Creating 3D models with a simple webcam (w/ Video)

Nov 11, 2009
Object 3D reconstruction with texture mapping

(PhysOrg.com) -- Constructing virtual 3D models usually requires heavy and expensive equipment, or takes lengthy amounts of time. A group of researchers at the University of Cambridge, Qi Pan, Dr Gerhard Reitmayr and Dr Tom Drummond have created a program able to build 3D models of textured objects in real-time, using only a standard computer and webcam. This allows 3D modeling to become accessible to everybody.

Qi, Gerhard and Tom presented the system at the 20th British Machine Vision Conference (BMVC'09), in London.

During the last few years, many methods have been developed to build a realistic 3D model of a real object. Various equipment has been used: 2D/, (in visible spectrum or other wave lengths), , , camera, etc. These pieces of equipment are usually expensive, complicated to use or inconvenient and the model is not built in real-time. The data (for example laser information or photos) must first be acquired, before going through the lengthy reconstruction process to form the model. If the 3D reconstruction is unsatisfactory, then the data must be acquired again.

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The method proposed by Qi and his colleagues needs only a simple webcam. The object is moved about in front of the webcam and the software can reconstruct the object "on-line" while collecting live video. The system uses points detected on the object to estimate object structure from the motion of the camera or the object, and then computes the Delaunay tetrahedralisation of the points (the extension of the 2D Delaunay triangulation to 3D). The points are recorded in a mesh of tetrahedra, within which is embedded the surface mesh of the object.

Left to right (a) Object rotated by hand in front of camera. (b) Point cloud obtained from on-line structure from motion estimation followed by bundle adjustment. (c) Delaunay Tetrahedralisation of point cloud, partitioning the convex hull into tetrahedra. (d) Carved mesh obtained from recursive probabilisitic tetrahedron carving. (e) Texture-mapped surface mesh.

The software can then tidy up the final reconstruction by taking out the invalid tetrahedra to obtain the surface mesh based on a probabilistic carving algorithm, and the object texture is applied to the 3D mesh in order to obtain a realistic model. Thanks to this simple and cheap system, 3D reconstruction can become accessible to everybody.

The project won "Best Demo Prize" at a conference called ISMAR 2009 (International Symposium of Mixed and Augmented Reality).

Provided by University of Cambridge (news : web)

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User comments : 6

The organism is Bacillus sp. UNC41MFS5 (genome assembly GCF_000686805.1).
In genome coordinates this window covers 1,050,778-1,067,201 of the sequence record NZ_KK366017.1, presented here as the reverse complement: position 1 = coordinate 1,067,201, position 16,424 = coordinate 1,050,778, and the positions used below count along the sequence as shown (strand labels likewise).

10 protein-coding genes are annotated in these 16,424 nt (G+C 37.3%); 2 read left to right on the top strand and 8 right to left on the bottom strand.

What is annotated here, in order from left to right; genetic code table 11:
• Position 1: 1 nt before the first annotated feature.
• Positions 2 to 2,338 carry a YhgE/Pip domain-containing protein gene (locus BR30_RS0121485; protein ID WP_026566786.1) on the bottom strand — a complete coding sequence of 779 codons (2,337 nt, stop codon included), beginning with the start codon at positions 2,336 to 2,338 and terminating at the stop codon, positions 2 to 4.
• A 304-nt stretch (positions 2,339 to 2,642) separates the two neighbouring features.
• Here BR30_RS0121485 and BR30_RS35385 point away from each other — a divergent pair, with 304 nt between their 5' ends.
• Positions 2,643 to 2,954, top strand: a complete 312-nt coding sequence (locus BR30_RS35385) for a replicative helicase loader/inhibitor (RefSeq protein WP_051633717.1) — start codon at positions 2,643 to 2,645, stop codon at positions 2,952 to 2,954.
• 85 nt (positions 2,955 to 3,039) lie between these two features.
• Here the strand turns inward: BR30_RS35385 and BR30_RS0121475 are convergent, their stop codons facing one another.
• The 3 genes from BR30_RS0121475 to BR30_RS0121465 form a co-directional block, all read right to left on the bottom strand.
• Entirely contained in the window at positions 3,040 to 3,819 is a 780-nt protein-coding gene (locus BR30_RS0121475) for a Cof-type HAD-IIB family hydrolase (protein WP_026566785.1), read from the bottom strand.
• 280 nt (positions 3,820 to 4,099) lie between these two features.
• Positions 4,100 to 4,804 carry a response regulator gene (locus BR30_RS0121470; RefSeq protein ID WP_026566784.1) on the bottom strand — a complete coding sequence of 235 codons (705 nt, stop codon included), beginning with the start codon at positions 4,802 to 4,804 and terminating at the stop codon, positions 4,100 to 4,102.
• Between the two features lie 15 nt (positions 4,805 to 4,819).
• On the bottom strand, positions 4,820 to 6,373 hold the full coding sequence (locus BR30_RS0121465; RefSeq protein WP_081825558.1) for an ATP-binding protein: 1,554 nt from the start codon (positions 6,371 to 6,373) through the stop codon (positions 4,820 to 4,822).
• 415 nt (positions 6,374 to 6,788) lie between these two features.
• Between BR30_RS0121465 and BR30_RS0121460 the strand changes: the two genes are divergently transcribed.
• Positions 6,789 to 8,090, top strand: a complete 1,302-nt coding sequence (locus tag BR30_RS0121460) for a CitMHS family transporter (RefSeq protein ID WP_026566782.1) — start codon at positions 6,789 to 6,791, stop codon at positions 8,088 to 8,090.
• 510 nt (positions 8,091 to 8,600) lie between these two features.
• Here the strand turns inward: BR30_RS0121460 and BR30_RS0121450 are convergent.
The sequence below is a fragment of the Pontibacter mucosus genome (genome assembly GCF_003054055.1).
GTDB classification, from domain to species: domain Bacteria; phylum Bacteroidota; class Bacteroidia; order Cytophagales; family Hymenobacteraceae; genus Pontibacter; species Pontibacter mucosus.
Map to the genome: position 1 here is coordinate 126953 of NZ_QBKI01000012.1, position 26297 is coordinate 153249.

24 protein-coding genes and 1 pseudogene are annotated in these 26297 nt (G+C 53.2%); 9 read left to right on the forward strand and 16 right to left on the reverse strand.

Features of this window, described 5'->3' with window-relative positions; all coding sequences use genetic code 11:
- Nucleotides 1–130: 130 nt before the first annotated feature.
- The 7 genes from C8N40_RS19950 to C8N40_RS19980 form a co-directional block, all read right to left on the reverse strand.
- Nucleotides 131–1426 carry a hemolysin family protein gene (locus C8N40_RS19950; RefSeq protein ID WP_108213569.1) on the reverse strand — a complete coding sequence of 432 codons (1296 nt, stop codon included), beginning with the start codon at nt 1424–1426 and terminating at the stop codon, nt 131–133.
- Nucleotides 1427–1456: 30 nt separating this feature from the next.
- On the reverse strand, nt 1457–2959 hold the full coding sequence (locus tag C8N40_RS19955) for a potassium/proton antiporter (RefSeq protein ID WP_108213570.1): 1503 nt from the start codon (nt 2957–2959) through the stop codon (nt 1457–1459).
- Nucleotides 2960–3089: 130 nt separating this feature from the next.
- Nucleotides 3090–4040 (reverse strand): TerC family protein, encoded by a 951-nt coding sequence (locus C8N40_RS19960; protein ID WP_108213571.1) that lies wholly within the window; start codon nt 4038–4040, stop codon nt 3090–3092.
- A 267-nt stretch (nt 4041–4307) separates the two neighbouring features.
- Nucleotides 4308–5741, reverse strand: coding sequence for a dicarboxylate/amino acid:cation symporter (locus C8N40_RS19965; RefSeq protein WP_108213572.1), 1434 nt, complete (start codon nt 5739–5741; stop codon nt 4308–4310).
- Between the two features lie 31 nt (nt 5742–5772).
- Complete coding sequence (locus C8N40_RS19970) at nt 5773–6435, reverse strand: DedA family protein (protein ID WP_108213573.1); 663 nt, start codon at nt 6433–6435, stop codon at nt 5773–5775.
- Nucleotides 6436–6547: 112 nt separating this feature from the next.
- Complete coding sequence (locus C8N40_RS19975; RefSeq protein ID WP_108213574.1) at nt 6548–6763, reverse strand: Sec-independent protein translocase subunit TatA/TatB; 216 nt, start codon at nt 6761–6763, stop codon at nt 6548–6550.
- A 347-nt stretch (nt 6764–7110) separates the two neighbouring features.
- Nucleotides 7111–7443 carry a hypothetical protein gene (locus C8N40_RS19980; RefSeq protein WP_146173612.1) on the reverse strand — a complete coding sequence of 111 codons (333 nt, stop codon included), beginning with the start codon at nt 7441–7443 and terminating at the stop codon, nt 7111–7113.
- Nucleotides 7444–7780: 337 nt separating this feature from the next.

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designmemetic
1 / 5 (1) Nov 11, 2009
fantastic, I want it now. why are there artifacts on the chimney?. they look like spider webs connecting the chimeney to the roof or filling in the interior corners. . . it seems to have generated the 3d model incorrectly because of the the spider web artifacts. I guess I could clean it up manually, but it should be easy enough to use the same process to clean up the mistakes from examing additional views. or maybe they were introduced by the hand being in the scene?
antialias_physorg
not rated yet Nov 11, 2009
Such procedures have a lot of problems with concave structures. But for simple objects it works well.
SincerelyTwo
5 / 5 (1) Nov 11, 2009
Well, real world objects just are not made out of simple polygons, irl everything is grainy. This is obviously proof of concept, you could easily get significant improvements by post-processing algorithms to identify and adjust groups of polygons based on certain conditions.

The software by default was likely designed to convert what it sees as it is, and that includes a lot of details you might not want in a final scan.

Don't bother getting carried away with demos, what's important here is the technology, the results can be processed as needed.

Of course, understanding that is taken for granted in the context of science, it's always implied that proof of concept technology isn't going to be production ready.
definitude
1 / 5 (1) Nov 12, 2009
It will be a mix of conformity and innovation that drives the use of this modeling engine. Not every real world condition can be accounted for, however I am thinking more along the line of cost estimating and the like.

I see the long run implications of triangulated planes limiting. Model compilation may tend toward some more comprehensive geometric analysis.

Either way, the management of information will still be needed for non-coplanar vector sets. These are good guidelines and design tools for voluming as it is presented here.
Assaad33
not rated yet Nov 12, 2009
Is there a demo version of this software?
cappie
Nov 12, 2009
This comment has been removed by a moderator.
HellCook
not rated yet Nov 16, 2009
Model compilation may tend toward some more comprehensive geometric analysis.

There are very efficients mesh's decication algorithms that could do it.
LeslieGordon
Nov 16, 2009
This comment has been removed by a moderator.